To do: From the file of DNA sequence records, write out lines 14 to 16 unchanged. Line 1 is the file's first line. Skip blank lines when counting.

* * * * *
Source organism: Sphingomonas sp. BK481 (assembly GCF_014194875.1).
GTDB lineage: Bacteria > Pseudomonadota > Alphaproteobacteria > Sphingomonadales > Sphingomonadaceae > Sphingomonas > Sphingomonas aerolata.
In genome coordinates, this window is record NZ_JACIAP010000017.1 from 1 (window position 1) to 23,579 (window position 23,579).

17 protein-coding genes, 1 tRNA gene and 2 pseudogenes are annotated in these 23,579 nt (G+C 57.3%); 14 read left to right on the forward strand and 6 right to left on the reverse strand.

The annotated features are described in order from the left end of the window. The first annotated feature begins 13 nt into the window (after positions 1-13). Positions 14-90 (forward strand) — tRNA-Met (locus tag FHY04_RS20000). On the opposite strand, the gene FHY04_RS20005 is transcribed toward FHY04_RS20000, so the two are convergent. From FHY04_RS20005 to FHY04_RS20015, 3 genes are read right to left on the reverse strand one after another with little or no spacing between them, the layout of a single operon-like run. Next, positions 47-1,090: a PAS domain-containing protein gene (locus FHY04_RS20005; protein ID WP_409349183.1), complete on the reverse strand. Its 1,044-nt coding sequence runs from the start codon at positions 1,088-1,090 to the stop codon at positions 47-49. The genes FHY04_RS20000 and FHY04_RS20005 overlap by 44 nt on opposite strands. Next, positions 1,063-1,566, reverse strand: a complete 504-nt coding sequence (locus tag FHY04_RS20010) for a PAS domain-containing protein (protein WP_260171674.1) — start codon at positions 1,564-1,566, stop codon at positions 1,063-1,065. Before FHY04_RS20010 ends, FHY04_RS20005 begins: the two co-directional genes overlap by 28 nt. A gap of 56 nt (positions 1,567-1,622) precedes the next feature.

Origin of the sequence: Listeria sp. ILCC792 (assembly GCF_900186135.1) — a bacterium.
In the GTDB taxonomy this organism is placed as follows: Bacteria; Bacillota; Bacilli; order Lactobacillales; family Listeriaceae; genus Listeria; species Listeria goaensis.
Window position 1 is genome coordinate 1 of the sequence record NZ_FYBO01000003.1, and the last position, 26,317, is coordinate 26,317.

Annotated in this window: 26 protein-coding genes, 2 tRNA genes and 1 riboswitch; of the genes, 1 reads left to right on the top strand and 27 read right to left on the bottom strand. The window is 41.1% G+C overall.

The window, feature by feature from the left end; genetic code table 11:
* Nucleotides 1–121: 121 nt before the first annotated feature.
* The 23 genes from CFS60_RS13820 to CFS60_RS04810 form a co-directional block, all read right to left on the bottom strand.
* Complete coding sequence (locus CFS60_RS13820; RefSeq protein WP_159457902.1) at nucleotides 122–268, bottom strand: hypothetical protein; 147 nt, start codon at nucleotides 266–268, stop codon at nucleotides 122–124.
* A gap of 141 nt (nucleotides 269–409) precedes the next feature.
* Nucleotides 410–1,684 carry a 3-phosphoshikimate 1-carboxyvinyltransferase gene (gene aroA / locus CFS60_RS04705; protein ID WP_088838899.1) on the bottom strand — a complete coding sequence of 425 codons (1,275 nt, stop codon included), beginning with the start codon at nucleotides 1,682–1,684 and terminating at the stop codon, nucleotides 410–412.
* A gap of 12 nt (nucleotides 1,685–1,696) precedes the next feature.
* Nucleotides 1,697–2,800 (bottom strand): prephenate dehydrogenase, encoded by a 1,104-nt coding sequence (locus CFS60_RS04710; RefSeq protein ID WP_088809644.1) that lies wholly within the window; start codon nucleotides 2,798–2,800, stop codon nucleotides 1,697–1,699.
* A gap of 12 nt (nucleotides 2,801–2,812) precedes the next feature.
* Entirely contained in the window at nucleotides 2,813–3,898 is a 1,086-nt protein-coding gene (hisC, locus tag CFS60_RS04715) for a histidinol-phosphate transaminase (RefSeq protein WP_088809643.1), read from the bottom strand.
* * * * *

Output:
* A gap of 141 nt (nucleotides 269–409) precedes the next feature.
* Nucleotides 410–1,684 carry a 3-phosphoshikimate 1-carboxyvinyltransferase gene (gene aroA / locus CFS60_RS04705; protein ID WP_088838899.1) on the bottom strand — a complete coding sequence of 425 codons (1,275 nt, stop codon included), beginning with the start codon at nucleotides 1,682–1,684 and terminating at the stop codon, nucleotides 410–412.
* A gap of 12 nt (nucleotides 1,685–1,696) precedes the next feature.